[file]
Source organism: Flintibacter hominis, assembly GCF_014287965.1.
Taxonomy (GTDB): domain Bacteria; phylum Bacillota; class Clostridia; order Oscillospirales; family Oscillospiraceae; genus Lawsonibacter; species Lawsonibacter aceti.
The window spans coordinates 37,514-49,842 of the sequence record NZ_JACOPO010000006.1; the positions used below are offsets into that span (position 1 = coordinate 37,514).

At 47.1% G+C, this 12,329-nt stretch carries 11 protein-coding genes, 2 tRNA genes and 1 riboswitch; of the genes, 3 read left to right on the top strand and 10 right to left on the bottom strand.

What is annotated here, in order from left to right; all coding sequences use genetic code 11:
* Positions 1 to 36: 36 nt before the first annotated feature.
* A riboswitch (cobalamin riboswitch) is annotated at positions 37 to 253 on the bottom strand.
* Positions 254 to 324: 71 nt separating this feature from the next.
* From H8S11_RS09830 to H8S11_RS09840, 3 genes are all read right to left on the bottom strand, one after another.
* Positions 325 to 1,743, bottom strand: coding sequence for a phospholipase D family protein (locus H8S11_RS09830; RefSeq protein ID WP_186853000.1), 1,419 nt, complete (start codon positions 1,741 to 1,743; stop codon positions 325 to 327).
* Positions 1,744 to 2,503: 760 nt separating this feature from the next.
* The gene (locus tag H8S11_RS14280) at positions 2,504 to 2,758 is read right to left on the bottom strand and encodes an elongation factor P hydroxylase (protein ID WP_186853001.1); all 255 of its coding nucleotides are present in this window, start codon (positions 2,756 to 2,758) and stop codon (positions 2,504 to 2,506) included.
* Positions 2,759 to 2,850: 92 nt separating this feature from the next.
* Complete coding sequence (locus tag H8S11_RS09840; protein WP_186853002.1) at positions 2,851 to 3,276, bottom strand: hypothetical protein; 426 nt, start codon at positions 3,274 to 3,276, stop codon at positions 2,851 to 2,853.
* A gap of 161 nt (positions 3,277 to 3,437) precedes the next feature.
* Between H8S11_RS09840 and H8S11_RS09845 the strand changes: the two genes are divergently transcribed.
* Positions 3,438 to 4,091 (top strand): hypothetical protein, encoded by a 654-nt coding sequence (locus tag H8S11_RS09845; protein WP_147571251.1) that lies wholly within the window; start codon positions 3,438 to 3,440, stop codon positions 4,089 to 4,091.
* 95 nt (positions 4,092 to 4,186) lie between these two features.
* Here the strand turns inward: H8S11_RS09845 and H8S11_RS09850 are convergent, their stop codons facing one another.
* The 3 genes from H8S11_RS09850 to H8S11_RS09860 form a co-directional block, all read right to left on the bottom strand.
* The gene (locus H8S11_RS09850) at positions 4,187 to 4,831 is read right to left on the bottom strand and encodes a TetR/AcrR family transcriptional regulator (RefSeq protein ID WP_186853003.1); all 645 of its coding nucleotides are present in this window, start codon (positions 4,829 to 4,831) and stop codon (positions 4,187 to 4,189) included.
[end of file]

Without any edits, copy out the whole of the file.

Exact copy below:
Source organism: Flintibacter hominis, assembly GCF_014287965.1.
Taxonomy (GTDB): domain Bacteria; phylum Bacillota; class Clostridia; order Oscillospirales; family Oscillospiraceae; genus Lawsonibacter; species Lawsonibacter aceti.
The window spans coordinates 37,514-49,842 of the sequence record NZ_JACOPO010000006.1; the positions used below are offsets into that span (position 1 = coordinate 37,514).

At 47.1% G+C, this 12,329-nt stretch carries 11 protein-coding genes, 2 tRNA genes and 1 riboswitch; of the genes, 3 read left to right on the top strand and 10 right to left on the bottom strand.

What is annotated here, in order from left to right; all coding sequences use genetic code 11:
* Positions 1 to 36: 36 nt before the first annotated feature.
* A riboswitch (cobalamin riboswitch) is annotated at positions 37 to 253 on the bottom strand.
* Positions 254 to 324: 71 nt separating this feature from the next.
* From H8S11_RS09830 to H8S11_RS09840, 3 genes are all read right to left on the bottom strand, one after another.
* Positions 325 to 1,743, bottom strand: coding sequence for a phospholipase D family protein (locus H8S11_RS09830; RefSeq protein ID WP_186853000.1), 1,419 nt, complete (start codon positions 1,741 to 1,743; stop codon positions 325 to 327).
* Positions 1,744 to 2,503: 760 nt separating this feature from the next.
* The gene (locus tag H8S11_RS14280) at positions 2,504 to 2,758 is read right to left on the bottom strand and encodes an elongation factor P hydroxylase (protein ID WP_186853001.1); all 255 of its coding nucleotides are present in this window, start codon (positions 2,756 to 2,758) and stop codon (positions 2,504 to 2,506) included.
* Positions 2,759 to 2,850: 92 nt separating this feature from the next.
* Complete coding sequence (locus tag H8S11_RS09840; protein WP_186853002.1) at positions 2,851 to 3,276, bottom strand: hypothetical protein; 426 nt, start codon at positions 3,274 to 3,276, stop codon at positions 2,851 to 2,853.
* A gap of 161 nt (positions 3,277 to 3,437) precedes the next feature.
* Between H8S11_RS09840 and H8S11_RS09845 the strand changes: the two genes are divergently transcribed.
* Positions 3,438 to 4,091 (top strand): hypothetical protein, encoded by a 654-nt coding sequence (locus tag H8S11_RS09845; protein WP_147571251.1) that lies wholly within the window; start codon positions 3,438 to 3,440, stop codon positions 4,089 to 4,091.
* 95 nt (positions 4,092 to 4,186) lie between these two features.
* Here the strand turns inward: H8S11_RS09845 and H8S11_RS09850 are convergent, their stop codons facing one another.
* The 3 genes from H8S11_RS09850 to H8S11_RS09860 form a co-directional block, all read right to left on the bottom strand.
* The gene (locus H8S11_RS09850) at positions 4,187 to 4,831 is read right to left on the bottom strand and encodes a TetR/AcrR family transcriptional regulator (RefSeq protein ID WP_186853003.1); all 645 of its coding nucleotides are present in this window, start codon (positions 4,829 to 4,831) and stop codon (positions 4,187 to 4,189) included.